In this great American masterpiece, which served as the basis for the classic John Wayne film, two men with very different agendas push their endurance beyond all faith and hope to find a little girl captured by the Comanche.
The moment of realization.
Amos Edwards and Marty Pauley are helping to retrieve some cattle that have been stolen from a ...more
Eventually, I grew up, and my c ...more
Odd about reading the book after seeing the movie...had I read the book first I would never have pictured Monument Valley as the type of land ...more
Really appreciated the foreword written about the making of "The Searchers" and an insight to the making of many of the TV westerns that I watched as a young child. Novel is well worth reading for the "foreword" alone. ...more
Quote from Alan LeMay, The Searchers :
“The Comanches were supposed to be the most literal-minded of all the tribes. There are Indians who live in a poetic world, half of the spirit, but the Comanches were a tough-minded, practical people, who laughed at the religious ceremonies of other tribes as crazy-Indian foolishness. They had no official medicine men, no pantheon of named gods, no or ...more
Alan Le May's 1954 novel "The Searchers" is a victim of its own success. John Ford adapted the novel into the glorious 1956 film of the same name starring John Wayne while Le May's novel went out of print and was almost forgotten. Fortunately, Le May's novel is accessible on Kindle and is about to become even more so with the Library of America's impending publication of its new anthology, "The Western: Four Classic Novels of the 1940's & 50's". The LOA volume will help pres ...more
I was wrong! Come to discover that the screenwriters took some liberties (as they often do) and altered the story significantly. Neither is a bad way to go, mind you. If you enjoyed the film and never read the book, I'd ...more
Texas, 1848. When Comanches attack the Edwards family's settlement on the Texas plains, they kidnap two girls - seventeen year-old Lucy and ten year-old Debbie. So Amos Edwards sets out on the dangerous mission to recover his two nieces, with the help of his nephew Mart and a rag-tag bunch of searchers. Their epic mission will last six years. The concluding episode is at the same time next week.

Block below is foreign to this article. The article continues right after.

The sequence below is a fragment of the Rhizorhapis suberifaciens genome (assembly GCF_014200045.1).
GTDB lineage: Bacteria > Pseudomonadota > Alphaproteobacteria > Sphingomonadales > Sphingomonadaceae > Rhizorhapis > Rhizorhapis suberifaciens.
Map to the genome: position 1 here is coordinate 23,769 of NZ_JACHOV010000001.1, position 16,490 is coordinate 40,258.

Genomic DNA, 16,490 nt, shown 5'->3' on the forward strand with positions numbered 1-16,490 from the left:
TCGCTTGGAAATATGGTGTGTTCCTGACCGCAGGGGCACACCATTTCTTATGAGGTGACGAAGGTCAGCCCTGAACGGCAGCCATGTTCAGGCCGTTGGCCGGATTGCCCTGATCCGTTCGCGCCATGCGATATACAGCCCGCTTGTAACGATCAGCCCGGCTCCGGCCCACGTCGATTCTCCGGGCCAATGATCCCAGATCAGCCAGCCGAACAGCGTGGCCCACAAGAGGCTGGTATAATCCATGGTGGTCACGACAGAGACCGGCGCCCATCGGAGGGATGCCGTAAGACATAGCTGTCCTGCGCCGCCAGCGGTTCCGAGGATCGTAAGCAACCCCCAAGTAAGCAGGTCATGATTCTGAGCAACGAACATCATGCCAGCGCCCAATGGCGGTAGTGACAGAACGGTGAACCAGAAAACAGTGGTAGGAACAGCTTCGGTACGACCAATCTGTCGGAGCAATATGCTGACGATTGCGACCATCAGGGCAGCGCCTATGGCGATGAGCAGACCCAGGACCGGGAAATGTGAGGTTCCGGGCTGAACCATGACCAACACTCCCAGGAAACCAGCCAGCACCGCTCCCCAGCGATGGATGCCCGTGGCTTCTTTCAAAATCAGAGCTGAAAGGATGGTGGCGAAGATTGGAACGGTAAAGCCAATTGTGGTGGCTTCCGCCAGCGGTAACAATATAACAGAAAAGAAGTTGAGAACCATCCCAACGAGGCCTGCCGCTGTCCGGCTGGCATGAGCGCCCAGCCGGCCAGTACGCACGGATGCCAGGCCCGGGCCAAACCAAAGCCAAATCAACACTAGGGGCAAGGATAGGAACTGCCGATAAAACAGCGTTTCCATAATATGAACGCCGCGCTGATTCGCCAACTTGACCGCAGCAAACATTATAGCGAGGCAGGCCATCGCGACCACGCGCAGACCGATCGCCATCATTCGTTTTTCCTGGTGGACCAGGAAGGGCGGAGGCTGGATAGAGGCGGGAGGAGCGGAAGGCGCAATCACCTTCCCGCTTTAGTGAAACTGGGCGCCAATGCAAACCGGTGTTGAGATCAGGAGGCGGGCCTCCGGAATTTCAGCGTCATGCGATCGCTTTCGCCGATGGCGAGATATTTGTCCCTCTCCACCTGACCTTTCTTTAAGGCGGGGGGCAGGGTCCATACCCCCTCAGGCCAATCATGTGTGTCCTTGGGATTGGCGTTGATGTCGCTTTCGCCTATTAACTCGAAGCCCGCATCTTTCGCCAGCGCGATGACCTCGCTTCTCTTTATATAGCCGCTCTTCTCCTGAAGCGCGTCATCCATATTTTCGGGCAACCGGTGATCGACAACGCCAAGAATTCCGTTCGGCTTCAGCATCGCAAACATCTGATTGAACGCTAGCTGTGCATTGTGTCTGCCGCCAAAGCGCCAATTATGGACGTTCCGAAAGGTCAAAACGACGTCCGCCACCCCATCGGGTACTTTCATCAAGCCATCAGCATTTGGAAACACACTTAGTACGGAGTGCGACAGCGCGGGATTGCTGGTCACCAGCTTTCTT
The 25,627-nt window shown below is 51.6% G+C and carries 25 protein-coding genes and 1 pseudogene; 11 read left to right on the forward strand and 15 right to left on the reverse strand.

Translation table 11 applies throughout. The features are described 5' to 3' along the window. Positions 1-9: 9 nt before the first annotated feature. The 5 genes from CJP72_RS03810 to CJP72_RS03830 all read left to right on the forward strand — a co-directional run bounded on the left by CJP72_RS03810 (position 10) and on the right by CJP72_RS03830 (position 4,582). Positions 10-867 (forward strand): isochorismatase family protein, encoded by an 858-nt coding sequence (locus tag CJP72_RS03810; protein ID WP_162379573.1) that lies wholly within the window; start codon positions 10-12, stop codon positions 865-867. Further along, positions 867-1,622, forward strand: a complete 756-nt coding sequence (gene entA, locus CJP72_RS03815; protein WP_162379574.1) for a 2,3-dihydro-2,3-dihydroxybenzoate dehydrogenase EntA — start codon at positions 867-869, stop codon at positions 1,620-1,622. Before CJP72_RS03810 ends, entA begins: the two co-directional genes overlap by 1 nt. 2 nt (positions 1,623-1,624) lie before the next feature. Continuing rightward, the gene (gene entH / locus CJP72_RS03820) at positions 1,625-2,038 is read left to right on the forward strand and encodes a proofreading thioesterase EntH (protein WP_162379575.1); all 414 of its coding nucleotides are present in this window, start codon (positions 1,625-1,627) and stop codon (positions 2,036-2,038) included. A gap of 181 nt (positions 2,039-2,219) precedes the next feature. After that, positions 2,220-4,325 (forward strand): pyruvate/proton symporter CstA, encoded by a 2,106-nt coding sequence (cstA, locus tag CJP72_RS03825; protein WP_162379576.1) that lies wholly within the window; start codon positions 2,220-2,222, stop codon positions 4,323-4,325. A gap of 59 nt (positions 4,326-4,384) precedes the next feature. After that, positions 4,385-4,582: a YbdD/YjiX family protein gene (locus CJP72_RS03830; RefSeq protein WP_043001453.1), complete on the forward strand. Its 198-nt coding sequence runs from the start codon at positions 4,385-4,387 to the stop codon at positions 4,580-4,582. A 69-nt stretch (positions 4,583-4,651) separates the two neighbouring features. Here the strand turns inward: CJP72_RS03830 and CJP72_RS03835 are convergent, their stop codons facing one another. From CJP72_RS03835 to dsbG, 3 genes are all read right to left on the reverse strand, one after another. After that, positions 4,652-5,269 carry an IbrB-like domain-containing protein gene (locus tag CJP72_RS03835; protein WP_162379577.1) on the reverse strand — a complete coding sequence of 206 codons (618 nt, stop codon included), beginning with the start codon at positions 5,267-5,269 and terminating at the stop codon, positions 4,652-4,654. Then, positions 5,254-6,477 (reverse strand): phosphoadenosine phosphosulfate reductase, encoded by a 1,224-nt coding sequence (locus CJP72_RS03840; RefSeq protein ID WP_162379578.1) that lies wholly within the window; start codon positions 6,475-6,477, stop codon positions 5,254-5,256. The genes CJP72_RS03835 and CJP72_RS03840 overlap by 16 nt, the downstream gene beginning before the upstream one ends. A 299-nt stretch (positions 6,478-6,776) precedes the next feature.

Alan Le May's 1954 novel is a timeless work of western fiction and ...more
The story is set in the Texas frontier where settlers struggle to survive, fearing attacks by Indian warriors. Amos Edwards and Martin Pauley leave Amos' brother's homestead to search for cattle rustlers with other homesteaders. On their return they discover the farm has been attacked by Commanche warriors. All of the people h ...more
All this happens within about a dozen pages, making the opening of Th ...more
Writing a historical novel in accurate but readable dialogue, while maintaining narration in effective modern language that is not a broken version of the dialogue is extremely difficult. LeMay does it ...more
The Searchers by Alan Le May (1899-1964), published 1954
I had been curious about this book for a long time, having never read it, but knowing that I've seen the movie enough times over the years to know some of the lines, I thought it was time to look at the source. So, roughly fifty years after the book was published, I read it.
Amos Edwards (not Ethan Edwards, as in the movie) is the Captain Ahab of the book, in this case, a man driven by an ...more
He also wrote or co-wrote the screenplays for "North West Mounted Police" (1940), "Reap the Wild Wind" (1942), "Blackbeard the Pirate" (1952). He wrote the original ...more